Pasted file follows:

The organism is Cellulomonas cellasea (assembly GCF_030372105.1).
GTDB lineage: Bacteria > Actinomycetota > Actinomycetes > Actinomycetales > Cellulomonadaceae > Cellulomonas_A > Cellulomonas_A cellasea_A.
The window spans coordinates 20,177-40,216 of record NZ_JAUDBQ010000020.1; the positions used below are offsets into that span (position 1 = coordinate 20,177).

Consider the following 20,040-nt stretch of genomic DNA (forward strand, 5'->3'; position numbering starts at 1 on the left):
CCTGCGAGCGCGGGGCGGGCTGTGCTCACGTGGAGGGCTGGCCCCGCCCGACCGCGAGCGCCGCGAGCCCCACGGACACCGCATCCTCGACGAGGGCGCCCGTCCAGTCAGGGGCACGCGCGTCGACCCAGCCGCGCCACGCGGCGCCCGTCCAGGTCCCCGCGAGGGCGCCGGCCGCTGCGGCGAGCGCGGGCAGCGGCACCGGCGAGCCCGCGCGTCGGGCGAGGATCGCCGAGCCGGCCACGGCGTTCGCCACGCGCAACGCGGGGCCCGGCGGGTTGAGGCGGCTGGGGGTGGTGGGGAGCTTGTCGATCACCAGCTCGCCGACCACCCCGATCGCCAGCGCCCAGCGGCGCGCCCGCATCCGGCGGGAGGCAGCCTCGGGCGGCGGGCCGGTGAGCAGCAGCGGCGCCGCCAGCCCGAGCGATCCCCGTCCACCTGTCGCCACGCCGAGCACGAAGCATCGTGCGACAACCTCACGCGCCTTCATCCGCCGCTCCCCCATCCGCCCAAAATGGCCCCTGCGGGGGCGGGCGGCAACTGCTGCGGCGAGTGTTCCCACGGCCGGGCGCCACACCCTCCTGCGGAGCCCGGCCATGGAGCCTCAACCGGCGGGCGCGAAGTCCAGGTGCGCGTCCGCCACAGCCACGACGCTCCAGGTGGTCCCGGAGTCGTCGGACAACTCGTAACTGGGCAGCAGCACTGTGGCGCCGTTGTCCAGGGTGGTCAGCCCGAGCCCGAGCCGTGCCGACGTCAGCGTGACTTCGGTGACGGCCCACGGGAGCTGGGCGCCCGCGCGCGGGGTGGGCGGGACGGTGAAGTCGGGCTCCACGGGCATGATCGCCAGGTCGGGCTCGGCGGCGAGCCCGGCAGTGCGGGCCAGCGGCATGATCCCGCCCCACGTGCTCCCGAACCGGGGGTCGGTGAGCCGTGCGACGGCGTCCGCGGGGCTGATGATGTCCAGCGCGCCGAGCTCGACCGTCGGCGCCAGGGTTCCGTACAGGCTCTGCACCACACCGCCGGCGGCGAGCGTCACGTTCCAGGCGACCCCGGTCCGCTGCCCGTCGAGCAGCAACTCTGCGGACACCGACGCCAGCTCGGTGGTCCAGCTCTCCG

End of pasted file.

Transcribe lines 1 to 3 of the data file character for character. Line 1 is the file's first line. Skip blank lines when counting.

The organism is Cellulomonas cellasea (assembly GCF_030372105.1).
GTDB lineage: Bacteria > Actinomycetota > Actinomycetes > Actinomycetales > Cellulomonadaceae > Cellulomonas_A > Cellulomonas_A cellasea_A.
The window spans coordinates 20,177-40,216 of record NZ_JAUDBQ010000020.1; the positions used below are offsets into that span (position 1 = coordinate 20,177).